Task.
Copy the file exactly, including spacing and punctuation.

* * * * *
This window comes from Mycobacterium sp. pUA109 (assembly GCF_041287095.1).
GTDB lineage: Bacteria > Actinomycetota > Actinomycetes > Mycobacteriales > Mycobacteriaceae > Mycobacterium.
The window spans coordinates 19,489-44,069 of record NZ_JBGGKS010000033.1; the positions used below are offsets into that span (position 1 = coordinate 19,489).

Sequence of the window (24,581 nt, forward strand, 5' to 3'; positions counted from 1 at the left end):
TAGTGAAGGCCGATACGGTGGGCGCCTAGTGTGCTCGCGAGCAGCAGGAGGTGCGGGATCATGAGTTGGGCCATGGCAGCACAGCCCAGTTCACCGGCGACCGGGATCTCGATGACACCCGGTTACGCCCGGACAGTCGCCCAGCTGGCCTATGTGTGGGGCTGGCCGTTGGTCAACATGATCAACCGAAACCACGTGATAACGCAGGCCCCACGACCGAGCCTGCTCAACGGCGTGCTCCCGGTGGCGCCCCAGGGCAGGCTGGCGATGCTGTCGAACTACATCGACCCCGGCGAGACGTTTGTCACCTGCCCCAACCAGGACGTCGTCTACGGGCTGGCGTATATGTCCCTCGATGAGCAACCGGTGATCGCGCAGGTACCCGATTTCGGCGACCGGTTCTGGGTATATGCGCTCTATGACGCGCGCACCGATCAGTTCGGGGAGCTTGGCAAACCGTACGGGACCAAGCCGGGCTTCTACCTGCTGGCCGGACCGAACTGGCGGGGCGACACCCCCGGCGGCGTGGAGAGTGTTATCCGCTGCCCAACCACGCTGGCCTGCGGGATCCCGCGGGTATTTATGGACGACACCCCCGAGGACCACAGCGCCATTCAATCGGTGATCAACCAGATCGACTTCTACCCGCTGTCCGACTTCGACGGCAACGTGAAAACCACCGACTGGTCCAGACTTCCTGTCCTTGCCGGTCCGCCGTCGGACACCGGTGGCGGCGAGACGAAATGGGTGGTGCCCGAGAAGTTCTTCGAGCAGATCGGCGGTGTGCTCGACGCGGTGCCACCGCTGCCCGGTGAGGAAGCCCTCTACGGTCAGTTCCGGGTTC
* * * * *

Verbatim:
This window comes from Mycobacterium sp. pUA109 (assembly GCF_041287095.1).
GTDB lineage: Bacteria > Actinomycetota > Actinomycetes > Mycobacteriales > Mycobacteriaceae > Mycobacterium.
The window spans coordinates 19,489-44,069 of record NZ_JBGGKS010000033.1; the positions used below are offsets into that span (position 1 = coordinate 19,489).

Sequence of the window (24,581 nt, forward strand, 5' to 3'; positions counted from 1 at the left end):
TAGTGAAGGCCGATACGGTGGGCGCCTAGTGTGCTCGCGAGCAGCAGGAGGTGCGGGATCATGAGTTGGGCCATGGCAGCACAGCCCAGTTCACCGGCGACCGGGATCTCGATGACACCCGGTTACGCCCGGACAGTCGCCCAGCTGGCCTATGTGTGGGGCTGGCCGTTGGTCAACATGATCAACCGAAACCACGTGATAACGCAGGCCCCACGACCGAGCCTGCTCAACGGCGTGCTCCCGGTGGCGCCCCAGGGCAGGCTGGCGATGCTGTCGAACTACATCGACCCCGGCGAGACGTTTGTCACCTGCCCCAACCAGGACGTCGTCTACGGGCTGGCGTATATGTCCCTCGATGAGCAACCGGTGATCGCGCAGGTACCCGATTTCGGCGACCGGTTCTGGGTATATGCGCTCTATGACGCGCGCACCGATCAGTTCGGGGAGCTTGGCAAACCGTACGGGACCAAGCCGGGCTTCTACCTGCTGGCCGGACCGAACTGGCGGGGCGACACCCCCGGCGGCGTGGAGAGTGTTATCCGCTGCCCAACCACGCTGGCCTGCGGGATCCCGCGGGTATTTATGGACGACACCCCCGAGGACCACAGCGCCATTCAATCGGTGATCAACCAGATCGACTTCTACCCGCTGTCCGACTTCGACGGCAACGTGAAAACCACCGACTGGTCCAGACTTCCTGTCCTTGCCGGTCCGCCGTCGGACACCGGTGGCGGCGAGACGAAATGGGTGGTGCCCGAGAAGTTCTTCGAGCAGATCGGCGGTGTGCTCGACGCGGTGCCACCGCTGCCCGGTGAGGAAGCCCTCTACGGTCAGTTCCGGGTTC